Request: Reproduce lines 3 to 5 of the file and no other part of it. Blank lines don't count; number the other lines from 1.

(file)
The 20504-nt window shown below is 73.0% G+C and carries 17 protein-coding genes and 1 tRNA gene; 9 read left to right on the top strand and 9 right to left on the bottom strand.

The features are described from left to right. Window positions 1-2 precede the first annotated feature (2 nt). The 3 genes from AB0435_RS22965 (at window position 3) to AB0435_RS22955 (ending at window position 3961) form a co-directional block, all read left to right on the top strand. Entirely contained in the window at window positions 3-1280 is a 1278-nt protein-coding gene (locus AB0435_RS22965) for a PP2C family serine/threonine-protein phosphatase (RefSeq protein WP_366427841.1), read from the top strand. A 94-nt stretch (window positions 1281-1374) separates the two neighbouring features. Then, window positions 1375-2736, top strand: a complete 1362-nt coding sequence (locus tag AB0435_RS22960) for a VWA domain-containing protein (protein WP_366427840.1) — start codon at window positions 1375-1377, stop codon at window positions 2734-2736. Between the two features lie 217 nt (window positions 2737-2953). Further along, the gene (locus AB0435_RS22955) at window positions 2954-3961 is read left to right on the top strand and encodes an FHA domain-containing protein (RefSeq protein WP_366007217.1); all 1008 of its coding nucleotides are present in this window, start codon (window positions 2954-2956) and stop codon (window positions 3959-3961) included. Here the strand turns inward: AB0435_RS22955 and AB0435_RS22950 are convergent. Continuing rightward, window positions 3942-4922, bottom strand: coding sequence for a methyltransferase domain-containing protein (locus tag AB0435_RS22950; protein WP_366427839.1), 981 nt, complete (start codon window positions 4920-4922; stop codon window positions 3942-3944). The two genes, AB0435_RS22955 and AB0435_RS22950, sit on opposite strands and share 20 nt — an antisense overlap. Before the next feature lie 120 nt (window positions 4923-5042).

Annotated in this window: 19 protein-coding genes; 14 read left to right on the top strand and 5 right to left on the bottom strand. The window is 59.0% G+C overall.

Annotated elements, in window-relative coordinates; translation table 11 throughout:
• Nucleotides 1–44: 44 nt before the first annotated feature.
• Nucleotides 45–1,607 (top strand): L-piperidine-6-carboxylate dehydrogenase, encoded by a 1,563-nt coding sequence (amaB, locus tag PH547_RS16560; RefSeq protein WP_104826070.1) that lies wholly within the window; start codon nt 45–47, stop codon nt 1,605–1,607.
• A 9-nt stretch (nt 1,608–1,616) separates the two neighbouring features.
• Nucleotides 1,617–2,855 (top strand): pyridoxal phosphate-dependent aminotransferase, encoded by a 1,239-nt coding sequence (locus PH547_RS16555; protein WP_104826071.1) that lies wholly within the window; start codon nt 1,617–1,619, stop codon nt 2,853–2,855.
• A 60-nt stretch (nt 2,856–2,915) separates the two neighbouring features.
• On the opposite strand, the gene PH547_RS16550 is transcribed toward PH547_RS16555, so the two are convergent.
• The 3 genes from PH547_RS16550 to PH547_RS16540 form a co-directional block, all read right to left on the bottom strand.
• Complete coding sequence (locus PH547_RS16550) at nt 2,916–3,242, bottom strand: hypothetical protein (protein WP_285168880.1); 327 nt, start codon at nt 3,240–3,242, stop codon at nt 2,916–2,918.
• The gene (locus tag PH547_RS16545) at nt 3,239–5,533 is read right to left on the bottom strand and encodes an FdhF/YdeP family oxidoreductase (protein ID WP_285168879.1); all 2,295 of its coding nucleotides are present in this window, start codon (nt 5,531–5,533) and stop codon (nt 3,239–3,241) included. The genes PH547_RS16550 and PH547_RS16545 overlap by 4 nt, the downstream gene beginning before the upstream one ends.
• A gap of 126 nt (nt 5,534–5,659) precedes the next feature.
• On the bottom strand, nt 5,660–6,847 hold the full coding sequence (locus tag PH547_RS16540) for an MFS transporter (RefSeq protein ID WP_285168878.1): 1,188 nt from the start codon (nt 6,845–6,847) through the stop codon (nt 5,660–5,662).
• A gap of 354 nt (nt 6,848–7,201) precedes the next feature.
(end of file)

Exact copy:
Annotated in this window: 19 protein-coding genes; 14 read left to right on the top strand and 5 right to left on the bottom strand. The window is 59.0% G+C overall.

Annotated elements, in window-relative coordinates; translation table 11 throughout:
• Nucleotides 1–44: 44 nt before the first annotated feature.